Brandon: So, we're- we did a 3.9 million of revenue last year. And I've got- we went on a hiring spree over the past few months. So, I have 33 full-time staff at this point, including the partners. We're projected to- we're projecting to do about 5.4 million this year. And that's assuming that the whole course ecosystem only does like 400K. So, if we do a million bucks, which is my goal, we'll probably be in the $6 million range this year.
Blake: And where are you located?
Brandon: I'm located in Raleigh, North Carolina, but my staff is everywhere. So, we're 100% remote.
[00:11:46] Brandon's feelings on timesheets
Brandon: We've been that way since 2016, which is really interesting. I mean, I love engaging with you and the other folks on Twitter and LinkedIn about timesheets. When I launched my firm back in 2016, I realized- so, I was coming out of PWC and EY, where I had to track my time religiously. And I realized two things.
I was like, “All right, if I'm running a remote firm, I'm never really going to know if people are truly working or not if my core metric is a timesheet-based metric. But two is like, my time at PWC and EY’s like- everybody- nobody's accurate on their timekeeping. So, I tossed that aside and was like, “We're going to measure results, and results are project deadlines, deliverables, and revenue.
Blake: So, yeah, that was my experience too with timesheets when I first started hiring bookkeepers for my firm is, I would give them a budget and then magically, somehow, the hours every week, seemed to fit right exactly around that budget, even though I knew that the work didn't flow that way.
Blake: There would be- there should be a week when there's like nothing, and there should be a week when there's a ton. But somehow, it all ended up lining up. So, yeah, I'm curious like, when you were at- you said EY and PWC, you know, we've heard from listeners of The Cloud Accounting Podcast that people just fudge their timesheets.
They meet the budget, they even keep like a secret timesheet that they- where they would keep track of you know, what's really going on, and they fill in something else. And like, what's your experience with that in the Big Four?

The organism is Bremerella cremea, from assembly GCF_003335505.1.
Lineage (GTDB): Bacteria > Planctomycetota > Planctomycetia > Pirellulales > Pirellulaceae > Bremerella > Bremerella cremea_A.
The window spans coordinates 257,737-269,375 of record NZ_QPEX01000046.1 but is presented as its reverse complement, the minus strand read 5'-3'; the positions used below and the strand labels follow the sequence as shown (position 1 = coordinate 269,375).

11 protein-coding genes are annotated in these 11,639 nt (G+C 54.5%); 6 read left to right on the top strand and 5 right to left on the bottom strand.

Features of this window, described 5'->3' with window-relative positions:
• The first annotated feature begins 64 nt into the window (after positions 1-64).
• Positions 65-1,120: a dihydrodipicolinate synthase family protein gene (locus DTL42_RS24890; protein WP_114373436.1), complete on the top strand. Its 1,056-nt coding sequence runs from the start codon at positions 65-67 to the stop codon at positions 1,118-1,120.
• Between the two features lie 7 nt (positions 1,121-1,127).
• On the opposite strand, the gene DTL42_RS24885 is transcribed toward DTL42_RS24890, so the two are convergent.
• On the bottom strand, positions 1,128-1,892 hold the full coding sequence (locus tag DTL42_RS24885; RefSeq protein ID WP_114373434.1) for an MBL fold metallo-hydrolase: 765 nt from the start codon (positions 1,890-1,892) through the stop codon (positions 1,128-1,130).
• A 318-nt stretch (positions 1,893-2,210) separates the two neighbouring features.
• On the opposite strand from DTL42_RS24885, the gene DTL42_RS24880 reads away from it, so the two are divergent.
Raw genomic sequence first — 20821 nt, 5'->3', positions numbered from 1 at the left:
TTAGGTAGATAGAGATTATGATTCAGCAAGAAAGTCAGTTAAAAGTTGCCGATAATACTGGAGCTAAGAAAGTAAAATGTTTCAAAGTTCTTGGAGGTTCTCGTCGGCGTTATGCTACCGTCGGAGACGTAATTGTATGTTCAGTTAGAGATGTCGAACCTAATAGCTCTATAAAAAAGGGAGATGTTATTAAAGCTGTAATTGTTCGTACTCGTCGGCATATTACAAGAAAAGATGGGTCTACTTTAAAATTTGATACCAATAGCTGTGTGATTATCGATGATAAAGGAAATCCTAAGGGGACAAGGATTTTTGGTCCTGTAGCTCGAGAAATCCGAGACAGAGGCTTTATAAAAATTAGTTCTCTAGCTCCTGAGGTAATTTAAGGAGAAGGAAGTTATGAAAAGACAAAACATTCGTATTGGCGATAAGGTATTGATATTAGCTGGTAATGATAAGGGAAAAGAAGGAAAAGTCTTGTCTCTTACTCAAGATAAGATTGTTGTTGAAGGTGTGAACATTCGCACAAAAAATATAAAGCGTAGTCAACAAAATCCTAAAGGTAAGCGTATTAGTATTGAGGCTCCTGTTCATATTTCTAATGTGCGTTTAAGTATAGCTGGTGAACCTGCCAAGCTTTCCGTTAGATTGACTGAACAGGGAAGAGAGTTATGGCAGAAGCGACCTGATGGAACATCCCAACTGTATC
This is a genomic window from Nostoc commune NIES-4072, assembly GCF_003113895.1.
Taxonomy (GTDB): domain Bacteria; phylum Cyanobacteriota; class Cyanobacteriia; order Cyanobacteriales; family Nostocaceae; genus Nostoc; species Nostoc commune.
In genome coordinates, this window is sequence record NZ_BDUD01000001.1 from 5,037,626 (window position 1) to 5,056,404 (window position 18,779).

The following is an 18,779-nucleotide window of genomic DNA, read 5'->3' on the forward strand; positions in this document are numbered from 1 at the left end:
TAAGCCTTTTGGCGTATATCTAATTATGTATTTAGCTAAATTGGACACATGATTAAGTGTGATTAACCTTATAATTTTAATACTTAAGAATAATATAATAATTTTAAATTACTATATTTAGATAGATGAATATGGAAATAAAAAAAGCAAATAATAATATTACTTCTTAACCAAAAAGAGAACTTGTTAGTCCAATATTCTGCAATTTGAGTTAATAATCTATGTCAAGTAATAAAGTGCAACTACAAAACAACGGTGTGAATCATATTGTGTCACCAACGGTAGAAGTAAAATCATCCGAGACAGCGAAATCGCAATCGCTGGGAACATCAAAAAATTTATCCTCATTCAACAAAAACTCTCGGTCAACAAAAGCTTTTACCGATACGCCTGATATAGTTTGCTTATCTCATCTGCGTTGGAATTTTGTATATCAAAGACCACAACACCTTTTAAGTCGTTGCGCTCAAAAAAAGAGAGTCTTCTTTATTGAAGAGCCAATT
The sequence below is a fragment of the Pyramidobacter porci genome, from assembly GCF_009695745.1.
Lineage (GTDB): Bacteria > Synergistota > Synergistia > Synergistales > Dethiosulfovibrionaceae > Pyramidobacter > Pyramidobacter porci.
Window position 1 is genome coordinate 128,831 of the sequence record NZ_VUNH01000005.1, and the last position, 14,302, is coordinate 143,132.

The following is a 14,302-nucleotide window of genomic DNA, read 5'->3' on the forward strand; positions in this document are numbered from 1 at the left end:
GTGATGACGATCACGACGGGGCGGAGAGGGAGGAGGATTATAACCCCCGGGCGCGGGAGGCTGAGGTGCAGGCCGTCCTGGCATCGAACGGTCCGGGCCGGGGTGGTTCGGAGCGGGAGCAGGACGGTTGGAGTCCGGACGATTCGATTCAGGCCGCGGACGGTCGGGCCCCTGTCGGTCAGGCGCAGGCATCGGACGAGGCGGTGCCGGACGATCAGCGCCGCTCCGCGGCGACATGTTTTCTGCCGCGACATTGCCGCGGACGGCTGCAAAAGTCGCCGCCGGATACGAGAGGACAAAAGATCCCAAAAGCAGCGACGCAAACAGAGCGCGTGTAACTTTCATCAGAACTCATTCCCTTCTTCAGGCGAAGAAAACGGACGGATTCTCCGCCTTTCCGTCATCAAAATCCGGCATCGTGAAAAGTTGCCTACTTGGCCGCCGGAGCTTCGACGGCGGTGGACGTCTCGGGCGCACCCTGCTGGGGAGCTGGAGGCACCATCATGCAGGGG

Brandon: Yeah. I don’t think that anybody intentionally fudges their numbers- at least, I don't think any of the associates and senior associates go out and intentionally fudge their numbers. I think you just listen to what your managers and senior managers want you to do, and you do that. I mean that was my experience.
It was a, “Hey, we have this budget, and we need you to hit it exactly.” “So, cool, I'm going to bill eight and a half hours a day, even though I'm really just sitting at my desk eight and a half hours a day, but I'm only working, actually producing value for six hours.” So, you know, and then I had an interesting experience.
So, I was a really good- I'm not anymore- but I was really good at the time, at building Excel macros. That was before like, I guess, RPA was mass available or widely available. But I was really good at building Excel macros, and I had presented this tool that I built that would essentially, cut our project time in half. And I was told to keep quiet about the tool so that we can continue billing the client. It was just like just a bizarre situation.
Blake: That is amazing. I love that story because it illustrates the perverse incentive of a timesheet. When you bill by the hour, you have zero reason to be more effective, efficient for your client. It's actually better if you’re inefficient.
Blake: And that's what I experienced when I tried to put in tech in a big firm, the staff didn't want to, because it would cut their hours.
Brandon: Yeah, it was wild. And I know there's a lot of people out there that believe that timesheets are great, and that it produces great data, that you can't manage your practice without timesheets. But I'm living proof. I mean, we've got 33 staff, we manage it very effectively. I've got a VP of operations that has systematized the entire thing.
I can peer into any corner of my business in 10 seconds and understand exactly how it's working. And we're doing it all without timesheets. And timesheets, for me, it's just subjective data. I don't want to make business decisions based on subjective data that can be manipulated by anybody. That doesn't make sense to me. I want objective data that you cannot argue with.
So, like, an example would be, if I touch base with an associate on the team or something, and I'm like, “Hey, you know, how did this relationship go with the client? How do they feel?” And they go, “Oh, they feel great. The last time I talked to them, they were energized and all that stuff,” I can take that and go, “Cool. We’re doing a good job servicing our clients.”
Or I can send the client a net promoter score survey, and have them tell me how they're feeling on a scale of one to 10. So, which way do you want to go as you're building your business? What type of data do you want to collect? I don't want to collect subjective data. I'll take my staff's word for it. I'm going to trust, but I'm also going to verify.
I want that objective piece. And timesheets just- it's all subjective. I don't care who- you cannot have the argument with time- about timesheets and not admit that it's subjective data. You just can't do. it And if you do, you're just insane. It's as simple as that.
Blake: Well, it's just the difficulty of like, tracking time down to what increment you use, for instance, makes a difference. Do you track to the 0.1 hour? Do you track to the 0.25 hours?